In the past few years a number of large electronic resources have gone through rather dramatic interface changes – mostly for the better, mostly desperately needed. Some typical things added are faceted presentation of search results, more personalization options, better ways to save and share items, cleaner design, green. I don’t know why but everyone is changing their logo and site theme to some combination of green (kelly or lime), orange, and blue.(ok, I can’t wait for this phase to be over!). We could talk about the various qualities of each of these design choices, but instead, I want to point out some differences in how these companies manage the big interface change.
The companies really differ in how they are doing the work, managing the change, and engaging with the users (both librarian and end user).
Planning: The most comprehensive of these organizations have librarian and end user focus groups, librarian advisory committees, brainstorming sessions with customers, and mockups to be tested with these groups. Others just outsource the whole deal, and then take what their contractor gives them, make sure it looks pretty, and then throw it online.
Testing: Some vendors bring beta versions to conferences to have people test them either on the floor or in a special session. Some send out special passwords to selected users to test. Most provide the library acquisitions folks access to the version in advance (and they’re supposed to share with systems and public services – ours do, but others may not). Some run the old and new interface in parallel for as much as 6 months to get everyone adjusted and also to find any other problems in the complex system (this is also a training thing). Some of these organizations will engage with the systems folks at the libraries and walk them through any changes.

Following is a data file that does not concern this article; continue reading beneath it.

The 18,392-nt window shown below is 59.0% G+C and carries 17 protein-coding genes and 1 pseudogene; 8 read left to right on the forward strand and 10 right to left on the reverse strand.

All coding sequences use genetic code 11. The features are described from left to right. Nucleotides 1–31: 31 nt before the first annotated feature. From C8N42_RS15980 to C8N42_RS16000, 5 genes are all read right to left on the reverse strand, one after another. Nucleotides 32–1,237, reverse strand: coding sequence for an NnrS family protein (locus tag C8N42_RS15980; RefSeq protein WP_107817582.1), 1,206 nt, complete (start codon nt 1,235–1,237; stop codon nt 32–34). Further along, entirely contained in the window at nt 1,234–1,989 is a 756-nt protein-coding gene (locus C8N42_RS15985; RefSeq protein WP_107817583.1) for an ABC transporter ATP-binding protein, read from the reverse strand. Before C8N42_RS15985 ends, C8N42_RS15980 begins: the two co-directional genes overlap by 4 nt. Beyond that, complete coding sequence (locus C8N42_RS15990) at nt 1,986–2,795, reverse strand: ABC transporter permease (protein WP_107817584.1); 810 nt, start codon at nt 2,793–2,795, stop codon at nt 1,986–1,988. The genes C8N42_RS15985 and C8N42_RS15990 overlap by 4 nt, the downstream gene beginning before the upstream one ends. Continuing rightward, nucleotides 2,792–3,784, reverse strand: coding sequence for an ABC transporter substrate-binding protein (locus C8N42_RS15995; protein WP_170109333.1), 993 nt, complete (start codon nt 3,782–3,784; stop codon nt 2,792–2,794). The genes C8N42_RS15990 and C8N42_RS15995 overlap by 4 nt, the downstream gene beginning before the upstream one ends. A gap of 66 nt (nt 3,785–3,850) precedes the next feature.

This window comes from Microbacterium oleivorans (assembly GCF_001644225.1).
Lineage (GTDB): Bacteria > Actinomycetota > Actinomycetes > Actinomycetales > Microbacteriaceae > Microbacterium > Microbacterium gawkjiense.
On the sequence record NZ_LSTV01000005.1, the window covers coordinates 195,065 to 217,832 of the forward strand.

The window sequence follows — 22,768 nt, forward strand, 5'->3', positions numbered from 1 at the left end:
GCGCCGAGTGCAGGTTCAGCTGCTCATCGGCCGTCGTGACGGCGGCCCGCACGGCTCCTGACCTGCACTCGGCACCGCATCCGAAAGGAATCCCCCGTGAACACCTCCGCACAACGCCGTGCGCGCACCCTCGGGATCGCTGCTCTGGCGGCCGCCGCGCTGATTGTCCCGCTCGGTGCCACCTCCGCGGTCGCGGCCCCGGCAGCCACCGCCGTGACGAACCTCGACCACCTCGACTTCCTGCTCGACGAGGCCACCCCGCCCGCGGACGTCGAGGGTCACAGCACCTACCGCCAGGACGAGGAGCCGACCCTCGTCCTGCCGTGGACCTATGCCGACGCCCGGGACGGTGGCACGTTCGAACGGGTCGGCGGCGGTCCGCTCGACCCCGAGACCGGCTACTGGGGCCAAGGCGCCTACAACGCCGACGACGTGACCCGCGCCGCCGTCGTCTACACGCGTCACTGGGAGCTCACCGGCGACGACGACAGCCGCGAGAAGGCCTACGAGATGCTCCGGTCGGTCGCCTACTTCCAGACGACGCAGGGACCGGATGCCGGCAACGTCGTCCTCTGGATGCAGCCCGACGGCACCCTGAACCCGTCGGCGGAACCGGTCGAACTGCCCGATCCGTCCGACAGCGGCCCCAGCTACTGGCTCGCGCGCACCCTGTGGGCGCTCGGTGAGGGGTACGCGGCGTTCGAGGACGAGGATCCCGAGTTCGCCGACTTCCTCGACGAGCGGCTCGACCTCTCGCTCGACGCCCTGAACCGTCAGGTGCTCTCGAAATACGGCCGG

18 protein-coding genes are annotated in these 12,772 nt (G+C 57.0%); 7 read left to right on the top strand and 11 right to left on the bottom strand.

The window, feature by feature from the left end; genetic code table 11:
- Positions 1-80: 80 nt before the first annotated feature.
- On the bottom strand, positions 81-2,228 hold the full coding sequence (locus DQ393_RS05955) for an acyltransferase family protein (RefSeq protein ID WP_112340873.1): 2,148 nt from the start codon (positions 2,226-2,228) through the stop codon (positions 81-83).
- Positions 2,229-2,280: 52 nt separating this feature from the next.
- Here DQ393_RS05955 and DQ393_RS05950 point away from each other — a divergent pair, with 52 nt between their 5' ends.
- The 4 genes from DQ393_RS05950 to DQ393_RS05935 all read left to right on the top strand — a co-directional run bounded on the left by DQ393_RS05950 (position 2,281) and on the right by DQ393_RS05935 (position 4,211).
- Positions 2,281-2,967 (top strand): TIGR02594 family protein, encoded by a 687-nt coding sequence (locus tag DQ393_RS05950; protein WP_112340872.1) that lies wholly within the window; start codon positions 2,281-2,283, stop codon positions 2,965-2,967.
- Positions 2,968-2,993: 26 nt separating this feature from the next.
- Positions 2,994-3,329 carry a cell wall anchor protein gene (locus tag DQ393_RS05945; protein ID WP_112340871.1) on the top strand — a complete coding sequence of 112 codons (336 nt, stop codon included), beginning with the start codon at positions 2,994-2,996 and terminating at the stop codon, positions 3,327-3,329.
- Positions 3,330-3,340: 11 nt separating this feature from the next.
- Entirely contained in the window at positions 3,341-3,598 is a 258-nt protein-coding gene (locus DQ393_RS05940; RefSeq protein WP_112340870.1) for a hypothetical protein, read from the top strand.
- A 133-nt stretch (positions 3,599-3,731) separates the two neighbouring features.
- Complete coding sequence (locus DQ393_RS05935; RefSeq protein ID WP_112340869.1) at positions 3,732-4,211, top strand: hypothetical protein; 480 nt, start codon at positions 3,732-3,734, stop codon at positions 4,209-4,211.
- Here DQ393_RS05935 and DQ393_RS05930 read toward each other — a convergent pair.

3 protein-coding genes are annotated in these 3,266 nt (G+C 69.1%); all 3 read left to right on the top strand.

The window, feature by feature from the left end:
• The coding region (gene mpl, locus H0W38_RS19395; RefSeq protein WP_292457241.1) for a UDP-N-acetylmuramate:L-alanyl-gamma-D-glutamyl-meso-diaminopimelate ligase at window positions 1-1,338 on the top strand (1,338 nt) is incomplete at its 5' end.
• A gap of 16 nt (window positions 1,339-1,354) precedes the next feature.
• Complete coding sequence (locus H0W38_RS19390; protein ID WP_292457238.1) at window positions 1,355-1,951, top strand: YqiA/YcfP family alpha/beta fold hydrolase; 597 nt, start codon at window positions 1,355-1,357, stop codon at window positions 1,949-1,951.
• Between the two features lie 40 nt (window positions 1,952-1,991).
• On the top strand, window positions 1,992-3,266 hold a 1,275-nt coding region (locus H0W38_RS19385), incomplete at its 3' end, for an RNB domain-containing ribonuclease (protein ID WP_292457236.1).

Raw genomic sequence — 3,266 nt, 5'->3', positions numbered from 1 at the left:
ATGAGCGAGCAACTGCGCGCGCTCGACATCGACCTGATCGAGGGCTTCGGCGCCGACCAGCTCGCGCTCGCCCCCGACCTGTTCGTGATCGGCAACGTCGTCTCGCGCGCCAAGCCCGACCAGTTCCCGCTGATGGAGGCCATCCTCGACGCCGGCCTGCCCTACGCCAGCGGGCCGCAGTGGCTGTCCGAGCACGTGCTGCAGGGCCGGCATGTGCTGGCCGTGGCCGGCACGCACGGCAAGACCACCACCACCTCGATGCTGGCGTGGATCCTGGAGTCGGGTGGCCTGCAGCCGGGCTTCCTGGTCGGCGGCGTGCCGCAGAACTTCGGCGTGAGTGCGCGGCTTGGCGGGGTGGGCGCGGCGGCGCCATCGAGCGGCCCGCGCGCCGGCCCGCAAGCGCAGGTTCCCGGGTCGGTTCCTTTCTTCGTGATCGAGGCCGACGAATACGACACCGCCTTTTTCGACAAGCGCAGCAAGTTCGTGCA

Customer conversations: If the company has been engaging with customers throughout the planning process, then this is a part of that. Some of these companies provide detailed and explicit information on what changes will happen to the interface that might impact other services (open URL resolvers or federated search). OTOH, for companies who have not shared anything with customers, the only notification is often *afterward* in an e-mail to the acquisitions person, sometimes after users have already complained, links are broken, meta-type services are broken, etc. In one case, we got no notice of the change to the interface at all, but discovered one day that we could no longer figure out how to get the full text of an article!
Training: The most comprehensive of these organizations offer training at multiple levels (administrator, librarian, user), live, via web conferencing, pre-recorded, as a pdf handout, etc.
Ok, so I’m not saying that for every tweak to a website you need to go through this whole thing, but I’m surprised that some of the electronic resources with major, major changes aren’t more transparent about their process. Maybe transparency isn’t the right term, maybe there is nothing to share because it’s all outsourced?